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Topic: How to ID Various Objects (Read 841 times) previous topic - next topic

Nov 06, 2012, 05:50 pm Last Edit: Nov 06, 2012, 05:54 pm by gelboy500 Reason: 1
Hey all,

I'm just starting off with Arduino, and needs some guidance as to how to approach a project I'm hoping to tackle.

Here's the hope. I have about 20 different blocks that will each have a unique sound associated with it. There will be a "base station" with 5 slots in a row. I want to be able to take 5 different blocks, put them in each of the 5 slots on the base, and have the Arduino play the 5 sounds in sequence.

From the research I've done, it seems i'll need an audio shield in order to play the sounds.

The bigger challenge - or at least the question I have - is how to get the Arduino to be able to identify the individual blocks. What's the best way to do this? What would be the best kind of sensors to use?

Help!!! Many thanks.

wizdum

#1
Nov 06, 2012, 06:11 pm Last Edit: Nov 06, 2012, 06:14 pm by wizdum Reason: 1

In fact I wrote some is not very good read, mainly because I'm lazy! Best to do so
Index = floater. Length;
Floater [index] = d.g etElementById (id);
...
...
Floater [index]. Style. Left = left + "px";



Wow, spammers are trying to blend in by posting code now... Impressive.


This could be done quite easily with RFID. You would need separate readers in every "slot" though.

I did something similar for a Capture the Flag prop, where the arduino needed to be able to tell what flag was in the flag holder. I put a set of pins on the bottom of the flag, and a socket in the flag holder. If the blocks dont have to be uniform, you could make some sort of 4 pin connector on the bottom, and give each block a unique pin configuration. For example, have 3 pins connect to input pins on the arduino, and the 4th pin connect to ground. Turn on the internal pull-ups on the 3 input pins. On block 1, leave all the pins unconnected, so when the block is "plugged in" the three input pins will read HIGH (because of the internal pull-up resistors). For block 2, connect the first pin to ground, and leave the others unconnected. Use a different configuration for the other 3 blocks.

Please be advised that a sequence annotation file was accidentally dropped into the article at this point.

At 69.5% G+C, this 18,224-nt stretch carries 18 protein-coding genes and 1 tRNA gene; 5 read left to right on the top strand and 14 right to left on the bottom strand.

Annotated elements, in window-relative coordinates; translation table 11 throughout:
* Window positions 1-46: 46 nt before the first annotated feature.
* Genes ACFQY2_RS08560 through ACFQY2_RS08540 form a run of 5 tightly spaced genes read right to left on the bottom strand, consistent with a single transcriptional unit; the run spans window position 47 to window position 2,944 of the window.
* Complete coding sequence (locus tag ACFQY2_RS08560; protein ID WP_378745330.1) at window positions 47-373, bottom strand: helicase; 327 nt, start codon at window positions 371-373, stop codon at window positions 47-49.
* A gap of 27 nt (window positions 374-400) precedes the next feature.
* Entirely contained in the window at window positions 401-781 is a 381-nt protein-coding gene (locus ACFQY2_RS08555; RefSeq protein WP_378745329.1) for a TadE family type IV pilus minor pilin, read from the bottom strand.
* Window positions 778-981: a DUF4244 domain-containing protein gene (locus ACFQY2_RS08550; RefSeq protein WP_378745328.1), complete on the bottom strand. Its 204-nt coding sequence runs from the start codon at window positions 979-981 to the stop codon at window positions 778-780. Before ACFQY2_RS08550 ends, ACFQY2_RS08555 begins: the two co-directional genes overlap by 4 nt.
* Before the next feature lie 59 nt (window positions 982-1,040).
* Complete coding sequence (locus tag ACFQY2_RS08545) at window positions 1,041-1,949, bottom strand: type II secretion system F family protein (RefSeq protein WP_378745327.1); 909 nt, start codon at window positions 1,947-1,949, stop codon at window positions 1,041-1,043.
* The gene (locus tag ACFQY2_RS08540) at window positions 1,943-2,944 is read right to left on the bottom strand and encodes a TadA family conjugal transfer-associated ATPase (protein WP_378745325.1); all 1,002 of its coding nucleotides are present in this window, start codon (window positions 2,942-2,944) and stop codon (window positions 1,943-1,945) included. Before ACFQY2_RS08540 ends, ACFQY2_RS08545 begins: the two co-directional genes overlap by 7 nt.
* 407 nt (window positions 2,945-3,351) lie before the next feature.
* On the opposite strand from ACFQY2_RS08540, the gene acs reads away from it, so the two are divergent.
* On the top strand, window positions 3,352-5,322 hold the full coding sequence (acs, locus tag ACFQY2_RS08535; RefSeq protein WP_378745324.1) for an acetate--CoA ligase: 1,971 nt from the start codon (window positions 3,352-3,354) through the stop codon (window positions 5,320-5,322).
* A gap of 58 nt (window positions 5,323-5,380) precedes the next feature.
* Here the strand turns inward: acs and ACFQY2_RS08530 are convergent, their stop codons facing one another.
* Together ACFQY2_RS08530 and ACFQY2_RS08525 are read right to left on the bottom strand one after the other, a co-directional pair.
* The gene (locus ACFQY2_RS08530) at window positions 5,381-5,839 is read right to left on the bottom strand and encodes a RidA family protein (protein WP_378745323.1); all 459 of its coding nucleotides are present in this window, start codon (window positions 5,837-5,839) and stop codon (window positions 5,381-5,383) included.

If i'm just rambling, i'm sure someone else will come in here with a good idea.
"Anyone who isn't confused really doesn't understand the situation."

Electronic props for Airsoft, paintball, and laser tag -> www.nightscapetech.com

Riva


In fact I wrote some is not very good read, mainly because I'm lazy! Best to do so
Index = floater. Length;
Floater [index] = d.g etElementById (id);
...
...
Floater [index]. Style. Left = left + "px";

So lazy you got the wrong post  :)

AWOL

Spam removed, spammers banned.
"Pete, it's a fool looks for logic in the chambers of the human heart." Ulysses Everett McGill.
Do not send technical questions via personal messaging - they will be ignored.

Pauly

Just a thought, but if you only had 1 slot you could use an RFID reader.
Put 1 block in and take it out, then block 2, until you have done this 5 times.
Then sounds play.
http://adafruit.com/products/789

PeterH

One option is to arrange for all the blocks to have a pair of contact pads on the base and connect them internally using a resistance which is unique for each block. In the socket put a couple of spring contacts which connect to the block when it is inserted properly. You might choose to put a lamp next to each socket and turn it on when you detect the block has been inserted, if you have any trouble getting a reliable connection.

Within the sketch, use the block's resistor as one half of a voltage divider so that you can calculate the resistance of the block and hence identify it.
I only provide help via the forum - please do not contact me for private consultancy.

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